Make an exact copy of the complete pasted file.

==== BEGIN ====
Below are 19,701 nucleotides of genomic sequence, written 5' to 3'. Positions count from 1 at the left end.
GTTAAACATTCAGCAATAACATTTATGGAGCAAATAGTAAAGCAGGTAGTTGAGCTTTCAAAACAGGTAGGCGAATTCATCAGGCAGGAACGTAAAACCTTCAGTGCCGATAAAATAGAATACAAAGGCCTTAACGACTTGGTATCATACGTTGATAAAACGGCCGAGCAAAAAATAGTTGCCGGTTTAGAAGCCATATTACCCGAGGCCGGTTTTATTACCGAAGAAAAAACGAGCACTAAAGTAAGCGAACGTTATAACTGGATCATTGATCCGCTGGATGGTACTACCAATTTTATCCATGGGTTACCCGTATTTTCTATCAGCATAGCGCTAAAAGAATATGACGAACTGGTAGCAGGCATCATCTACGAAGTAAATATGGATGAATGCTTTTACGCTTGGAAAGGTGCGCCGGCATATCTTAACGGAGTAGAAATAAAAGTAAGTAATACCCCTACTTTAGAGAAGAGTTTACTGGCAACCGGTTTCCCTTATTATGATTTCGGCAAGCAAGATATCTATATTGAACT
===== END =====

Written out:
Below are 19,701 nucleotides of genomic sequence, written 5' to 3'. Positions count from 1 at the left end.
GTTAAACATTCAGCAATAACATTTATGGAGCAAATAGTAAAGCAGGTAGTTGAGCTTTCAAAACAGGTAGGCGAATTCATCAGGCAGGAACGTAAAACCTTCAGTGCCGATAAAATAGAATACAAAGGCCTTAACGACTTGGTATCATACGTTGATAAAACGGCCGAGCAAAAAATAGTTGCCGGTTTAGAAGCCATATTACCCGAGGCCGGTTTTATTACCGAAGAAAAAACGAGCACTAAAGTAAGCGAACGTTATAACTGGATCATTGATCCGCTGGATGGTACTACCAATTTTATCCATGGGTTACCCGTATTTTCTATCAGCATAGCGCTAAAAGAATATGACGAACTGGTAGCAGGCATCATCTACGAAGTAAATATGGATGAATGCTTTTACGCTTGGAAAGGTGCGCCGGCATATCTTAACGGAGTAGAAATAAAAGTAAGTAATACCCCTACTTTAGAGAAGAGTTTACTGGCAACCGGTTTCCCTTATTATGATTTCGGCAAGCAAGATATCTATATTGAACT